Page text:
Urban winemaking is just what it sounds like: making wine in a city instead of a country vineyard. Yet for some reason, the idea that wine can be made in the same space as an office building confounds people. But around the country, urban wineries are on the up.
San Francisco, lately known for its artisan toast, is at the top of the pack. The East Bay, which some have taken to calling "urban wine country," has the highest density of urban wineries in America. They occupy warehouses, former tanneries, and even an old naval hangar.
There's Donkey & Goat, for example, a Berkeley winery that's inside a former ink factory. Founders Tracey and Jared Brandt make the most out of their 1,700 square feet. Racks of barrels line the walls and a small bar for tastings sits near the entrance. Outside in front of graffiti-inked walls are even more barrels, and when the weather is good, the Brandts set up a bocce ball court. Their neighbors include a hardwood floor maker, a tent manufacturer, a juice company, a chocolatier, and another urban winery, Broc Cellars.
For the couple, starting a winery in the city made sense from the get-go. "Because we're ex-tech folks, maintaining a day job in the Bay Area was more lucrative than, say, going up to Anderson Valley and trying to work in a tasting room."
To start and run a winery in a low-rent part of the city is much cheaper than the traditional route of buying land in the country and building a winery. Getting a proper vineyard off the ground can easily run someone over $1 million. For less than $100,000, urban winemakers can produce wine that's just as good as anything made in the country.
In many ways, it's less troublesome running a winery among asphalt. "It's much easier from a permitting or regulatory process to be in the city than to be in wine country," says Tracey.
It's a matter of scale. In Berkeley, Oakland, and San Francisco, there are only a few dozen wineries. Up north in Sonoma and Napa, there are hundreds. "Regulatory bodies grow as there's more things to regulate," says Tracey, alluding to the terrors of a swollen bureaucracy. "From that perspective, it's easier."
It's also about being where the buyers are. "San Francisco is clearly where most of the places I'd sell my wine to are," she says. "Because I'm here I can do lots of cool events." In the über-competitive wine industry, it pays to network.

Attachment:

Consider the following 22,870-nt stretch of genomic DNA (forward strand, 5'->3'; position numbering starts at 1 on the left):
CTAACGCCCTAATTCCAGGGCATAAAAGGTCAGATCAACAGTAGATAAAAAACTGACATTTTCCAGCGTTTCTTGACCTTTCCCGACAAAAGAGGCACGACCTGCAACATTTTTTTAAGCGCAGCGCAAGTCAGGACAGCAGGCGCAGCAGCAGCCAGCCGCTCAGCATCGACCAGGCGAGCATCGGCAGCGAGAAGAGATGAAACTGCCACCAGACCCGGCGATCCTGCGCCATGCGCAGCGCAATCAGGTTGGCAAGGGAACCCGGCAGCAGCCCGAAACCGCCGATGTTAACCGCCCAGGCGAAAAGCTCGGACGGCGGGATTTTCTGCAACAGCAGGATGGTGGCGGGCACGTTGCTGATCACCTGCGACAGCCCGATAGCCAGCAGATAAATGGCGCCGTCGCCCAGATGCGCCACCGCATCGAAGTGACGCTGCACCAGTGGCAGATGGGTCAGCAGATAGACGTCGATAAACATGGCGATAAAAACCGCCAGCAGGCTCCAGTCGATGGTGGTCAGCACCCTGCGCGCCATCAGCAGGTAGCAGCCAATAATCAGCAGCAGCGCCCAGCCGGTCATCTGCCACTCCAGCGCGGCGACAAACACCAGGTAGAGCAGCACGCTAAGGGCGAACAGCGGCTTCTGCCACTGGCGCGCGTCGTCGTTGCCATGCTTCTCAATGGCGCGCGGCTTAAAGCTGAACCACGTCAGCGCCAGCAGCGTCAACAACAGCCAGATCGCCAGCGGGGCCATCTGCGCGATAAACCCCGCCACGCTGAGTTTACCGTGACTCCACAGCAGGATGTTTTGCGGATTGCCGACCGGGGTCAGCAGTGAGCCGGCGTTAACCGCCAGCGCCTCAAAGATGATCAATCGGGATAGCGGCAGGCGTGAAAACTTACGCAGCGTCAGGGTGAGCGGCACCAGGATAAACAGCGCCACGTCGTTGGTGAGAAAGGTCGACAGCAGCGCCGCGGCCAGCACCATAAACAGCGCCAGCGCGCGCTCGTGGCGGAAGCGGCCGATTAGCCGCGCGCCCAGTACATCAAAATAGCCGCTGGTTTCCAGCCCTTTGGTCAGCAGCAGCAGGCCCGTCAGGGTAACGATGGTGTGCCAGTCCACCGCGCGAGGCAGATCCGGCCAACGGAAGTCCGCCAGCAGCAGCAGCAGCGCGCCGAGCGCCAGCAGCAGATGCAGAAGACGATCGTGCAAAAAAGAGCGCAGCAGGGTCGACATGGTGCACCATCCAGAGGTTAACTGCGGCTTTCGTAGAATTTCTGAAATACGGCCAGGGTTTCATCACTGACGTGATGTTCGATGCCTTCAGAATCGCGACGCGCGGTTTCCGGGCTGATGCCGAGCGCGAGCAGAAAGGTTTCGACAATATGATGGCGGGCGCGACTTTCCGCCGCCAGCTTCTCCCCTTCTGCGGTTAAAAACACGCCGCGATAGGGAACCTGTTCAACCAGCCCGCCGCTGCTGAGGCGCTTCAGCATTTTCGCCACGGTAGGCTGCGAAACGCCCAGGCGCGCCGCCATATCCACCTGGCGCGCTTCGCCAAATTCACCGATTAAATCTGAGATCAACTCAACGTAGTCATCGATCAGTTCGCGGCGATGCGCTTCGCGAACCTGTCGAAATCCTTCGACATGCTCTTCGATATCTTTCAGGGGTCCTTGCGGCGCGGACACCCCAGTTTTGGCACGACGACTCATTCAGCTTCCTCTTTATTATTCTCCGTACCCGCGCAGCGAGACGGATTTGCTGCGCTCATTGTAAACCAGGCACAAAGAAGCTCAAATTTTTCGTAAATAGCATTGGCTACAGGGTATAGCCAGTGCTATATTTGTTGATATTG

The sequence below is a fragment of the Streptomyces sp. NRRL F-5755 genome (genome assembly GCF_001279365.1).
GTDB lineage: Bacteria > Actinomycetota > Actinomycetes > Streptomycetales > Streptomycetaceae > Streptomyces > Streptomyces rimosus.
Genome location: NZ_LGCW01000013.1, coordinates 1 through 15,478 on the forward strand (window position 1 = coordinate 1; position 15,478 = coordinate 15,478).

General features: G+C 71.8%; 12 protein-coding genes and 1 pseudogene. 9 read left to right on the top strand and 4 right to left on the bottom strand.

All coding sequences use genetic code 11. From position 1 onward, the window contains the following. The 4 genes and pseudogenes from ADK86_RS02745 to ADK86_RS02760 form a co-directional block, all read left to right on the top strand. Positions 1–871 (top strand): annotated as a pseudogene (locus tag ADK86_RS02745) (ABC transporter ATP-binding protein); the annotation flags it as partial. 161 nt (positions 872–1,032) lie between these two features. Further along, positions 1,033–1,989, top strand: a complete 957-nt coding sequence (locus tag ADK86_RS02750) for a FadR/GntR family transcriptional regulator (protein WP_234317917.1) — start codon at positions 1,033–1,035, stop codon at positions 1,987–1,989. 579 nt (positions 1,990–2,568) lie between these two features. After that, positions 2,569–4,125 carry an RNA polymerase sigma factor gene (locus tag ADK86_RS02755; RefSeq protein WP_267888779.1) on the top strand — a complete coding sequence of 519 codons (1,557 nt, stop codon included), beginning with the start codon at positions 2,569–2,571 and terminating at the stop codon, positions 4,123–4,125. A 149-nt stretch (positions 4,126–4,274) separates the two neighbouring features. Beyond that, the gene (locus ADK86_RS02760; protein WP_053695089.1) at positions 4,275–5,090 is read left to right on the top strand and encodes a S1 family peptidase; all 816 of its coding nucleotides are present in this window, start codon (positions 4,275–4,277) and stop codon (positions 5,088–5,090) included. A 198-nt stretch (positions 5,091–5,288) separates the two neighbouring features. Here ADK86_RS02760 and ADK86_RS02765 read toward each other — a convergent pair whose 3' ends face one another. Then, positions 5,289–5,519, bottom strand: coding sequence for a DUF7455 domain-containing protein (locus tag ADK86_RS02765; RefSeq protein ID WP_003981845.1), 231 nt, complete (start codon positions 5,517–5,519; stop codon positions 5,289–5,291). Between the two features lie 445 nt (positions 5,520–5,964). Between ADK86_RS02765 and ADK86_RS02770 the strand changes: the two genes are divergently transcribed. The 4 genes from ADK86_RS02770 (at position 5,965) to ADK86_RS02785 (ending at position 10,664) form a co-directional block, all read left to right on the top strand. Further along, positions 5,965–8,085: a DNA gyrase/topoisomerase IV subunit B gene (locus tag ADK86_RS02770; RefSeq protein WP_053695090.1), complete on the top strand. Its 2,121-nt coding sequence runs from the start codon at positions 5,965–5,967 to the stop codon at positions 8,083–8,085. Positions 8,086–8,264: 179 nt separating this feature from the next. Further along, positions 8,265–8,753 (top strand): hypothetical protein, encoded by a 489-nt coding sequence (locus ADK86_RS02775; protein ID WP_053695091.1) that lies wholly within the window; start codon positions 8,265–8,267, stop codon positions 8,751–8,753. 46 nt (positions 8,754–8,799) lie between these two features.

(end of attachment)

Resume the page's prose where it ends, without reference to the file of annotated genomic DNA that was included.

Tracey and her husband often hold food and wine parties with wine makers, buyers, and chefs. "If I was in Napa, I could do that but it'd be a much bigger trek for them and I probably wouldn't get the attendance that I get," says Tracey.
Urban winemaking is nothing new in San Francisco. With grapes just a few miles north, a major shipping port and a wealthy, fun-loving, populace, San Francisco has long been a natural wine destination. In the early 20th century, there were over 100 wineries within city limits, which is more than in Napa, but a devastating earthquake in 1906 followed by Prohibition wiped out the city's once-thriving industry.
Bluxome Street Winery recognizes and respects that history. Just a couple blocks from the Giants ballpark, the modest, chic winery is pulling San Francisco's winemaking past into the 21st century with style and a music playlist any Pitchfork.com reviewer would approve of. The music plays from empty wine barrels converted into speakers.
"There is something totally cool about being a part of the fabric of the city. And really novel in the wine world," says Webster Marquez, winemaker at Bluxome Street. On a wall behind him is a flat-screen TV with grainy footage from early 20th century San Francisco playing on repeat. "I think that was shot just a couple days before the earthquake too," adds Marquez.
A New York native, Marquez worked on traditional country vineyards before joining Bluxome Street. He prefers working in the city.
What's so great about urban winemaking, he says, is how often he gets to see people enjoy his creation. The winery, located in the heart of downtown, is regularly packed.
"As someone who's spent most of their career working out in what is essentially the middle of nowhere, that there is always people here enjoying my wine is a totally different experience." And it's wonderful just to walk outside and grab a sandwich too, he adds.
But it's not all peaches and cream. City life comes with its own frustrations.
"There's no space. There's no parking. And then there's that," he says, referring to a screaming ambulance speeding past the front door.
"Most of our grapes come from Sonoma and they'll come across the Bay Bridge on trucks. If there's a Giants game, there's like a million people out there tailgating and we have to clear people out and push them away just to unload the trucks with a forklift," laughs Marquez before tossing a tennis ball for Toby, his frisky dog who joins him at work.
"One of the things that I think is so cool about San Francisco is that there really is this huge commitment to things being made here, near where people are," he says.
Among casual wine drinkers, there's an assumption that wine is always made where the grapes are grown. But one of the "dirty secrets" of the California wine industry, according to Marquez, is that vineyards often haul in grapes from other places—just like urban wineries do. Really, urban wineries are not so different from traditional ones.
Yet still they are a novelty. People don't expect to find a winery in the urban jungle–guests at Bluxome Street often ask what time they start serving food. For some reason, people have erroneously equated the winery with the vineyard.
"The winery is just the place where the wine is made," says Marquez in between sips of chardonnay while a Beach House song drones in the background. "Why not have it be somewhere you would enjoy being also?"